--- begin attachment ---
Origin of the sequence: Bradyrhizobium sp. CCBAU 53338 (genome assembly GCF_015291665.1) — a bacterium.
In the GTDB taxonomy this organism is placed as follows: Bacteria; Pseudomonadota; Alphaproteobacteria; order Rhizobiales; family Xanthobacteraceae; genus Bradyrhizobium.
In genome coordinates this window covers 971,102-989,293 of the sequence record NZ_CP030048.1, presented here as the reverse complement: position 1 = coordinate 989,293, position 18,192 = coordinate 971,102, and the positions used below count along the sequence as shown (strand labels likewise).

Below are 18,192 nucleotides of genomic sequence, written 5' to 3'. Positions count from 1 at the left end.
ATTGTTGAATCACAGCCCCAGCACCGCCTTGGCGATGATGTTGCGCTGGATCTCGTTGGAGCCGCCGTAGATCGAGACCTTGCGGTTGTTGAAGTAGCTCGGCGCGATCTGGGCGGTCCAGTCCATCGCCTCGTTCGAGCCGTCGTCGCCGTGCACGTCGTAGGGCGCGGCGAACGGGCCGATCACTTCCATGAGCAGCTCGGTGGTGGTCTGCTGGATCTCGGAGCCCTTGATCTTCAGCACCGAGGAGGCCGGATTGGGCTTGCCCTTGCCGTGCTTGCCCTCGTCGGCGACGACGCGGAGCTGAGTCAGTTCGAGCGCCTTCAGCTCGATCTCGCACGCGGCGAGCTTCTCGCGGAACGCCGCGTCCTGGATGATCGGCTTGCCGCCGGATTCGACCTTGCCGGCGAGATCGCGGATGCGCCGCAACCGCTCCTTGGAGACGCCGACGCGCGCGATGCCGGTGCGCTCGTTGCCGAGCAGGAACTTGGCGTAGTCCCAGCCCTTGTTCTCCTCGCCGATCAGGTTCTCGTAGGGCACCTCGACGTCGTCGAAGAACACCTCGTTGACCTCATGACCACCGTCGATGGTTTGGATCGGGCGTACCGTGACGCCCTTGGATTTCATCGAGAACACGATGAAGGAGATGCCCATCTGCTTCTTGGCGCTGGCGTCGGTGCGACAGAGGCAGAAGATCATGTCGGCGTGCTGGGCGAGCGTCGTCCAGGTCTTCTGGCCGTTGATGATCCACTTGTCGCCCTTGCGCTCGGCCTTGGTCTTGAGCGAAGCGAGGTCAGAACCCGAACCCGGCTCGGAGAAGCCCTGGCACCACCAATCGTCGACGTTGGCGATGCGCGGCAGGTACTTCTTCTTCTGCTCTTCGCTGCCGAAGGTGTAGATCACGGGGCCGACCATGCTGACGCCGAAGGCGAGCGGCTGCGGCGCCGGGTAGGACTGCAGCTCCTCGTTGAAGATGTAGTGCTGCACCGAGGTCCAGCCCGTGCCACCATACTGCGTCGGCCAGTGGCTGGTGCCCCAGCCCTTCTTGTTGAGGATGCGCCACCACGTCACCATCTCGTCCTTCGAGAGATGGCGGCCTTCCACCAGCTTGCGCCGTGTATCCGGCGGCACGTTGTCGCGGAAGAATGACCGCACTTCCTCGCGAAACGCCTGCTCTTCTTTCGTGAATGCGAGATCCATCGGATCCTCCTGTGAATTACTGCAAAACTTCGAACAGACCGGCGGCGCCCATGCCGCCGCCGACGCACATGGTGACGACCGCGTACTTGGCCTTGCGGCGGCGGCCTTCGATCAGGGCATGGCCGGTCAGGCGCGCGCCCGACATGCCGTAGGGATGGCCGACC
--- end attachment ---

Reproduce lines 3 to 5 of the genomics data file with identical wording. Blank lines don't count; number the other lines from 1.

In genome coordinates this window covers 971,102-989,293 of the sequence record NZ_CP030048.1, presented here as the reverse complement: position 1 = coordinate 989,293, position 18,192 = coordinate 971,102, and the positions used below count along the sequence as shown (strand labels likewise).

Below are 18,192 nucleotides of genomic sequence, written 5' to 3'. Positions count from 1 at the left end.
ATTGTTGAATCACAGCCCCAGCACCGCCTTGGCGATGATGTTGCGCTGGATCTCGTTGGAGCCGCCGTAGATCGAGACCTTGCGGTTGTTGAAGTAGCTCGGCGCGATCTGGGCGGTCCAGTCCATCGCCTCGTTCGAGCCGTCGTCGCCGTGCACGTCGTAGGGCGCGGCGAACGGGCCGATCACTTCCATGAGCAGCTCGGTGGTGGTCTGCTGGATCTCGGAGCCCTTGATCTTCAGCACCGAGGAGGCCGGATTGGGCTTGCCCTTGCCGTGCTTGCCCTCGTCGGCGACGACGCGGAGCTGAGTCAGTTCGAGCGCCTTCAGCTCGATCTCGCACGCGGCGAGCTTCTCGCGGAACGCCGCGTCCTGGATGATCGGCTTGCCGCCGGATTCGACCTTGCCGGCGAGATCGCGGATGCGCCGCAACCGCTCCTTGGAGACGCCGACGCGCGCGATGCCGGTGCGCTCGTTGCCGAGCAGGAACTTGGCGTAGTCCCAGCCCTTGTTCTCCTCGCCGATCAGGTTCTCGTAGGGCACCTCGACGTCGTCGAAGAACACCTCGTTGACCTCATGACCACCGTCGATGGTTTGGATCGGGCGTACCGTGACGCCCTTGGATTTCATCGAGAACACGATGAAGGAGATGCCCATCTGCTTCTTGGCGCTGGCGTCGGTGCGACAGAGGCAGAAGATCATGTCGGCGTGCTGGGCGAGCGTCGTCCAGGTCTTCTGGCCGTTGATGATCCACTTGTCGCCCTTGCGCTCGGCCTTGGTCTTGAGCGAAGCGAGGTCAGAACCCGAACCCGGCTCGGAGAAGCCCTGGCACCACCAATCGTCGACGTTGGCGATGCGCGGCAGGTACTTCTTCTTCTGCTCTTCGCTGCCGAAGGTGTAGATCACGGGGCCGACCATGCTGACGCCGAAGGCGAGCGGCTGCGGCGCCGGGTAGGACTGCAGCTCCTCGTTGAAGATGTAGTGCTGCACCGAGGTCCAGCCCGTGCCACCATACTGCGTCGGCCAGTGGCTGGTGCCCCAGCCCTTCTTGTTGAGGATGCGCCACCACGTCACCATCTCGTCCTTCGAGAGATGGCGGCCTTCCACCAGCTTGCGCCGTGTATCCGGCGGCACGTTGTCGCGGAAGAATGACCGCACTTCCTCGCGAAACGCCTGCTCTTCTTTCGTGAATGCGAGATCCATCGGATCCTCCTGTGAATTACTGCAAAACTTCGAACAGACCGGCGGCGCCCATGCCGCCGCCGACGCACATGGTGACGACCGCGTACTTGGCCTTGCGGCGGCGGCCTTCGATCAGGGCATGGCCGGTCAGGCGCGCGCCCGACATGCCGTAGGGATGGCCGACC